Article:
On 11th May 2018, Kenya launched her first Nano-satellite, heightening the need to go to space, but would steadily loose the fight due to many ‘casual joggings’. This however may drastically change, following the signing of a treaty to take advantage of Broadcasting Satellite Service (BSS) currently on offer for her sprint to space.
During the World Radio Communication and satellite workshop 2019 at the Intercontinental Hotel, Nairobi, to deliberate on the deliverables of the World Radio Communication Conference 2019 (WRC-2019), Kenya was named among 31 African countries that have pitched their ideas with the International Telecommunications Union (ITU) to take advantage of the Broadcasting Satellite Service (BSS) that is on offer. The Government of Kenya is hoping to leverage on this opportunity to improve ICT services by maxi mising on the potential offered by the BSS.
“The treaty signed in Egypt after last year’s WRC19 paves the way for new, more innovative ways to connect the world, both through terrestrial and space-based communication technologies,” said Broadcasting and Telecommunications Principal Secretary Esther Koimett during the workshop in Nairobi last week.
The ITU, together with the African Telecommunications Union (ATU) are guiding the countries in making good decisions on what kinds of satellites and what slots in the orbit they should take. The decision to incorporate the 31 countries in the BSS programme was made during the World Radio Communication Conference of 2019 (WRC-2019) in Egypt.
African countries wish to optimise on the slots available by launching a variety of satellites, with a wide range of sensors. This is to avoid redundancy, which may be caused if satellites launched provide the same type of data.
“As Kenya, we were glad to have been part of the negotiations and the decision-making at the conference that resulted in positive outcomes for all users of the radio frequency spectrum and orbital slots. All of these regulatory decisions are important and represent a major step forwards validating the key role of satellite in today’s ICT world,” added Koimett.
On the country’s journey towards joining the programme, the Kenya Space Agency (KSA) was launched. It remains to be seen if the agency will be boosted to reach the levels of America’s Nasa now that it seems inevitable that Kenya will increase her activities in space-related matters.
Communications Authority of Kenya Director General Mercy Wanjau says the continent’s growth is hinged on the launch of the satellites and their active employment as Africa follows the rest of the world in sinking deeper into the digital age.
“Locally, ICTs have assumed an increasingly strategic role, with their contribution to the economy currently approximated at 13.4 per cent. Availability of radio spectrum and orbital slots, is an undisputable enabler for this growth,” she said during the workshop. Adding; “As we move to the next generation of digital technologies, we expect both satellite and terrestrial systems to play the role in the country’s digital transformation.”
KSA was established as a State corporation in March 2017 through an executive order by President Uhuru Kenyatta as the successor to the National Space Secretariat to implement the Kenya space policy and advise the Government on the development of relevant legislation to facilitate the successful implementation of Kenya space programme. Kenya became the third African member of the United Nation’s Office for Outer Space, after Algeria and South Africa.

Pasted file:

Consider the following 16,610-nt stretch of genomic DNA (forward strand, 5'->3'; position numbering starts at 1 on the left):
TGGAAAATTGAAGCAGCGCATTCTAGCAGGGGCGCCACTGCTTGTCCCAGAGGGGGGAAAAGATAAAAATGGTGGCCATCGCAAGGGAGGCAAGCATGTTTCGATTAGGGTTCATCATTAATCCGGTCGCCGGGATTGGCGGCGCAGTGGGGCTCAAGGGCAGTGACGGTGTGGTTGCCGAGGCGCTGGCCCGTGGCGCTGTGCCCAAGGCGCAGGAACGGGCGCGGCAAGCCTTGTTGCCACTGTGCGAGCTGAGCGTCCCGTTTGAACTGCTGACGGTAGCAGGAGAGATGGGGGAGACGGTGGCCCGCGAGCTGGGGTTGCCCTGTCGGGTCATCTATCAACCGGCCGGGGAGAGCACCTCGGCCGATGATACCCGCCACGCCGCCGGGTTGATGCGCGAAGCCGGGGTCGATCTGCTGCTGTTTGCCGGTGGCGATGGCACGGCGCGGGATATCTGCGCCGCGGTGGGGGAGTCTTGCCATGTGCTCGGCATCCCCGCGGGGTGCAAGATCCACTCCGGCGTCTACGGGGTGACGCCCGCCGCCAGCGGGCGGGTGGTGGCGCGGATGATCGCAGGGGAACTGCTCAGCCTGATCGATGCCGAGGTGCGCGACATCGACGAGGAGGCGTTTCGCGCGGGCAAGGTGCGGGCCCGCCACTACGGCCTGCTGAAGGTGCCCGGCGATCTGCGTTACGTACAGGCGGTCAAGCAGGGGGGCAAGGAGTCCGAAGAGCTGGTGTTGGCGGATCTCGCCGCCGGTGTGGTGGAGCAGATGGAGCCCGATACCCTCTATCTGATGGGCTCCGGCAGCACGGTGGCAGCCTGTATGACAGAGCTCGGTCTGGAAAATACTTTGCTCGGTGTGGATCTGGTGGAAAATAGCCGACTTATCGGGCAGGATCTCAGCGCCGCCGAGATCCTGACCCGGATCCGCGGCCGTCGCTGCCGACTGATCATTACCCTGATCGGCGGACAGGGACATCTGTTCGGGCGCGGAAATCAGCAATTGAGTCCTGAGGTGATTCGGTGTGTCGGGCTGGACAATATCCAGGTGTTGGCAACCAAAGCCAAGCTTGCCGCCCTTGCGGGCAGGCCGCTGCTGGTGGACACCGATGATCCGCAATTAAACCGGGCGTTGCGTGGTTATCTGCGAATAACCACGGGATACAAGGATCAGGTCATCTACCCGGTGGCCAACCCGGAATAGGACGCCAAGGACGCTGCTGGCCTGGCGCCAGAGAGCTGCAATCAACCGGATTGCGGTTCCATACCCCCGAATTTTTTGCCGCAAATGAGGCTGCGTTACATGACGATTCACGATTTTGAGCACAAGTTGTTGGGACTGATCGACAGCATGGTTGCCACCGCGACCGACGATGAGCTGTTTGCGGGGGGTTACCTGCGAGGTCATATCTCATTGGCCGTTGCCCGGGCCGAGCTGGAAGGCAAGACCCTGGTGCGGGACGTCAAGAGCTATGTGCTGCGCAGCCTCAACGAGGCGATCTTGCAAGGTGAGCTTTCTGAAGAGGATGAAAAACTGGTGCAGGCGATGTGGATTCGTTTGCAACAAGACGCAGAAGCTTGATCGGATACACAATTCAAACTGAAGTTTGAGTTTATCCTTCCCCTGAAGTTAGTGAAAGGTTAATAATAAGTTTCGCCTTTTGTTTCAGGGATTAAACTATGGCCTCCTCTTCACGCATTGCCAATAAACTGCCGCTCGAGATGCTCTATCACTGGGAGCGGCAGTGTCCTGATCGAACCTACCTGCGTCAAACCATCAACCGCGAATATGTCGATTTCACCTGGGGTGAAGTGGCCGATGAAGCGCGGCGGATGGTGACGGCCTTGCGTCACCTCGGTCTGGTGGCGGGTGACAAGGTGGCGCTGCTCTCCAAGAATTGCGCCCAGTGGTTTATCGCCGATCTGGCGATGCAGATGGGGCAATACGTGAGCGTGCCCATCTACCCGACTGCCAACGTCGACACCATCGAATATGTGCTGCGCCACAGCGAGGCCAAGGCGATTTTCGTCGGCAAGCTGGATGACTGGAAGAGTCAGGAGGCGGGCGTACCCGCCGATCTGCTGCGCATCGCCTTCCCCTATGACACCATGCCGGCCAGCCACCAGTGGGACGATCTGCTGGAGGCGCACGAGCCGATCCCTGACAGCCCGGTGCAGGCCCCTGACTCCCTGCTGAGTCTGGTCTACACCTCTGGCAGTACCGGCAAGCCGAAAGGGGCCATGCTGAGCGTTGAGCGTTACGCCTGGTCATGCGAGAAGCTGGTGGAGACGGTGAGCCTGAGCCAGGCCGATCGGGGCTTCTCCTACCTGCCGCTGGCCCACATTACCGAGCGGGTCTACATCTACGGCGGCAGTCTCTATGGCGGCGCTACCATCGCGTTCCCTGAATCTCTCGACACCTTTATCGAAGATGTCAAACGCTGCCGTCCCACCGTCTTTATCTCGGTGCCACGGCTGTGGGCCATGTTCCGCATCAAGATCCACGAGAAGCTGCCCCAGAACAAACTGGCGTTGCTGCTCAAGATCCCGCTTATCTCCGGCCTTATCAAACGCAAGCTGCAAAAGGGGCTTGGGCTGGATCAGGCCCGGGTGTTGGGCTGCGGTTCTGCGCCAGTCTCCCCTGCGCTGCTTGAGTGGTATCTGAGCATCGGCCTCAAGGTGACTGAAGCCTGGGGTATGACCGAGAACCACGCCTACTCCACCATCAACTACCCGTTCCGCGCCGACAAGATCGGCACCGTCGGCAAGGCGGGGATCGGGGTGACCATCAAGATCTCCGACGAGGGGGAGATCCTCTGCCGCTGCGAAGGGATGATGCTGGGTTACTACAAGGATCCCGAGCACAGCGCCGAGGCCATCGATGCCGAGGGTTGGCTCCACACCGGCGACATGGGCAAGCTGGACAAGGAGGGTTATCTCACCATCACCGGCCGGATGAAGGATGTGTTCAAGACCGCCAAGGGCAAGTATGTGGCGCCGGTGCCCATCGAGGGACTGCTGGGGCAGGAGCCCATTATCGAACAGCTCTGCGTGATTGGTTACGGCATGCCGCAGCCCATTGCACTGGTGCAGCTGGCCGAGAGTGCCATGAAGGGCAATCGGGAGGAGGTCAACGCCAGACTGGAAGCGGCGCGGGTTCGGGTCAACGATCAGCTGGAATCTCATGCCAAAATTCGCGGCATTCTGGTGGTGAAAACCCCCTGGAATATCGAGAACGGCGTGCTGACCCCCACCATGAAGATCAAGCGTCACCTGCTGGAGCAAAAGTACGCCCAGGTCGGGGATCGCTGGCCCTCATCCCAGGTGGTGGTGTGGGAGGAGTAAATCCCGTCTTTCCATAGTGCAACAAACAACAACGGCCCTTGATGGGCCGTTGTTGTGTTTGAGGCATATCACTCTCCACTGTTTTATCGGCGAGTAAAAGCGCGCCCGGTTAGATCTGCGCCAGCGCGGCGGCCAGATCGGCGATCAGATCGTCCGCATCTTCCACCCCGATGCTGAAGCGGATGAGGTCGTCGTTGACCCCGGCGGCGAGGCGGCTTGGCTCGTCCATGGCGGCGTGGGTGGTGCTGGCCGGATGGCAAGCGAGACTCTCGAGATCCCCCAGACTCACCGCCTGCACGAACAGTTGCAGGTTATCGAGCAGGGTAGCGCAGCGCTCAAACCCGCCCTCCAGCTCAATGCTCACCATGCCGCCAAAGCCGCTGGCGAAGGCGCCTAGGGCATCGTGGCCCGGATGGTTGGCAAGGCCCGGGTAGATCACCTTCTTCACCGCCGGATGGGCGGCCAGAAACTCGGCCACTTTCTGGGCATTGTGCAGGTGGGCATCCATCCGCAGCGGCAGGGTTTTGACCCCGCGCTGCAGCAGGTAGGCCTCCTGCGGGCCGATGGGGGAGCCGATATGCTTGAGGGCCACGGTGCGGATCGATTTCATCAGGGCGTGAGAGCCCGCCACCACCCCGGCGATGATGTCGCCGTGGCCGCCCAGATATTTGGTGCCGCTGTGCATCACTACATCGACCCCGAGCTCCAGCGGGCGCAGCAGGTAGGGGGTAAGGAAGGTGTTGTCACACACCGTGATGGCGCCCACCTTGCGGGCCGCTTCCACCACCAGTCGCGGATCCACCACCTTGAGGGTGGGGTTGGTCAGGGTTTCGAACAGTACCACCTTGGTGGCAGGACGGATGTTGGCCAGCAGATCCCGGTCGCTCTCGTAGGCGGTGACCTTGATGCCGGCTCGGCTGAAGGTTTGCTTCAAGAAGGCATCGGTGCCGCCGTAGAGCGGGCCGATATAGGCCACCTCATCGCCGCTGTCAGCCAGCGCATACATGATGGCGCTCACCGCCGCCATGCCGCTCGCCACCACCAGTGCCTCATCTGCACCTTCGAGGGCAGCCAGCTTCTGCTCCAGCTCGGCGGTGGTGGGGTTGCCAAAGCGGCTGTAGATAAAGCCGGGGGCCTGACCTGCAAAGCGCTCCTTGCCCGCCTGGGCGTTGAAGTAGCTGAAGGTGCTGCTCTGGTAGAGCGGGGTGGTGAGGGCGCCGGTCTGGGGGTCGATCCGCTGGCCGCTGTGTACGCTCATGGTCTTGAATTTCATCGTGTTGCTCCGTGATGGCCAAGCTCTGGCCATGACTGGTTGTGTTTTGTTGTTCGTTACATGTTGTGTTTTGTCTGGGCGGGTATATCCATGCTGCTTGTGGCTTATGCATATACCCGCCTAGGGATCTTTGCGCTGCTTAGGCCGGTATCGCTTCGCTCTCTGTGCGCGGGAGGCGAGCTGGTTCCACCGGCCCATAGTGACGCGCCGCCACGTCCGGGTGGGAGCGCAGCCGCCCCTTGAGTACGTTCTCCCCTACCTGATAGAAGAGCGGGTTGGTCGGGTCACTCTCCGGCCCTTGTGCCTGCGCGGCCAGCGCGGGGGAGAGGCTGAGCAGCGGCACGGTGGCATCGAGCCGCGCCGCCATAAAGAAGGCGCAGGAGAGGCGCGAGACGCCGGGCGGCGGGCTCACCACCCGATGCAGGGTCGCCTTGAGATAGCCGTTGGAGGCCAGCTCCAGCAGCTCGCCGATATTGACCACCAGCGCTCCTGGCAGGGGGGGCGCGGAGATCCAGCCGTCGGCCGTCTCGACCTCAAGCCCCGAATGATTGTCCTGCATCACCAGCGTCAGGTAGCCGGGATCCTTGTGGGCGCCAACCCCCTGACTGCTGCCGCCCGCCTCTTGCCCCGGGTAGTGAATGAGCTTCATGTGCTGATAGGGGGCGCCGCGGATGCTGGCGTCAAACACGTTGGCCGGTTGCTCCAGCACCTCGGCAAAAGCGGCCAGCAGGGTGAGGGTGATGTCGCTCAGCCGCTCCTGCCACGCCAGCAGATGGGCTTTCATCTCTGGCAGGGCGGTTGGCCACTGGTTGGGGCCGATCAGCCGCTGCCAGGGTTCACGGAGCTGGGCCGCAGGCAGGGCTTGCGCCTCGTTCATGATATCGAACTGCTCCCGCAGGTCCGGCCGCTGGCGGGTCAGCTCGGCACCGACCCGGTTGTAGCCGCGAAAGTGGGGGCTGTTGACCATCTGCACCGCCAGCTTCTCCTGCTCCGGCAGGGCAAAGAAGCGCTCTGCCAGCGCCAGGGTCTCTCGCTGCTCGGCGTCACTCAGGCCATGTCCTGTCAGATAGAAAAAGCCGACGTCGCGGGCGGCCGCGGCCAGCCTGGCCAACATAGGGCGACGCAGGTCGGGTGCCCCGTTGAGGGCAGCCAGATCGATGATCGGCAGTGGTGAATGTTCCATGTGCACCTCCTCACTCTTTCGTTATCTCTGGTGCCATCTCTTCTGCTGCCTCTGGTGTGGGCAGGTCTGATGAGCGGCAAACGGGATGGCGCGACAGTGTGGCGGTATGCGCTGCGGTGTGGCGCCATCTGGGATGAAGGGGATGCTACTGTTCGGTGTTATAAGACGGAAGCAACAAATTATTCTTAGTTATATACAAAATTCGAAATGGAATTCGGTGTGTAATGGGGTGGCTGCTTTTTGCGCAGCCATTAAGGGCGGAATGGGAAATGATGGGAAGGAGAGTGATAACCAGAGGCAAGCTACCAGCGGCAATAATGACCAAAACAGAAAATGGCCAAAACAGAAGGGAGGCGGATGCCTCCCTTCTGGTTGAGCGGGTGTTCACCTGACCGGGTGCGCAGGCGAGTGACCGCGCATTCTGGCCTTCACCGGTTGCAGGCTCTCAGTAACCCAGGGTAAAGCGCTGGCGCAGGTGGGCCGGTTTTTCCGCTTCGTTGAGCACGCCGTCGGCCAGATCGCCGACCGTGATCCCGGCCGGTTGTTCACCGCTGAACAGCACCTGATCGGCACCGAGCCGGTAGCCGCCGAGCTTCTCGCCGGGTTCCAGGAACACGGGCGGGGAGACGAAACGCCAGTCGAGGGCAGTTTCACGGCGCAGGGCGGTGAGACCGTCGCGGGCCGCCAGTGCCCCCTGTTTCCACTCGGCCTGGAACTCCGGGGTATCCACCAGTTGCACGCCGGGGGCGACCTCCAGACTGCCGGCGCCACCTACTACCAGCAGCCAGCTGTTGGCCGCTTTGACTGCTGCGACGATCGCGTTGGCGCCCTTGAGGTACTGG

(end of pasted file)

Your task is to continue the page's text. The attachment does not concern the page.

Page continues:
“The agency shall be the successor to the National Space Secretariat existing immediately before the commencement of this order, and upon such commencement and subject to this order, all rights, duties, assets and liabilities held by government on account of that secretariat shall be automatically and fully transferred to the Agency,” read part of the gazette notice.
The CubeSat, christened 1st Kenya University Nano Satellite Precursor Flight (1KUNS-PF), was a project between the University of Nairobi and Japan Aerospace Exploration Agency (Jaxa).
The university won the rights to be part of the development and launch of the maiden satellite as a beneficiary of the United Nations Office for Outer Space Affairs and Jaxa KiboCUBE Programme.
“The successful deployment of 1KUNS-PF heralds the next phase for Kenyan scientists and engineers to develop bigger high resolution satellites with serious scientific and technological value,” said Peter Mbithi, who was the university’s vice chancellor at the time, during the launch.
KSA is another step in that direction. The agency is expected to inform the public about space, science and technology related programmes undertaken and encourage the public to contribute to the achievement of the objectives.
In some developed economies, space agencies have been actively involved in several scientific milestones over time. Satellites are used to monitor and protect the country’s environment while ensuring the citizens’ security.
It is too early to tell if KSA will become a common name now that an exciting new venture is coming up, or if it will remain in the shadows, with many people unaware of its very existence.
In any case, there is need for more than just the satellite launch to realise Kenyan’s potential in space. The results of the satellite signals should reflect positively on the country’s status.
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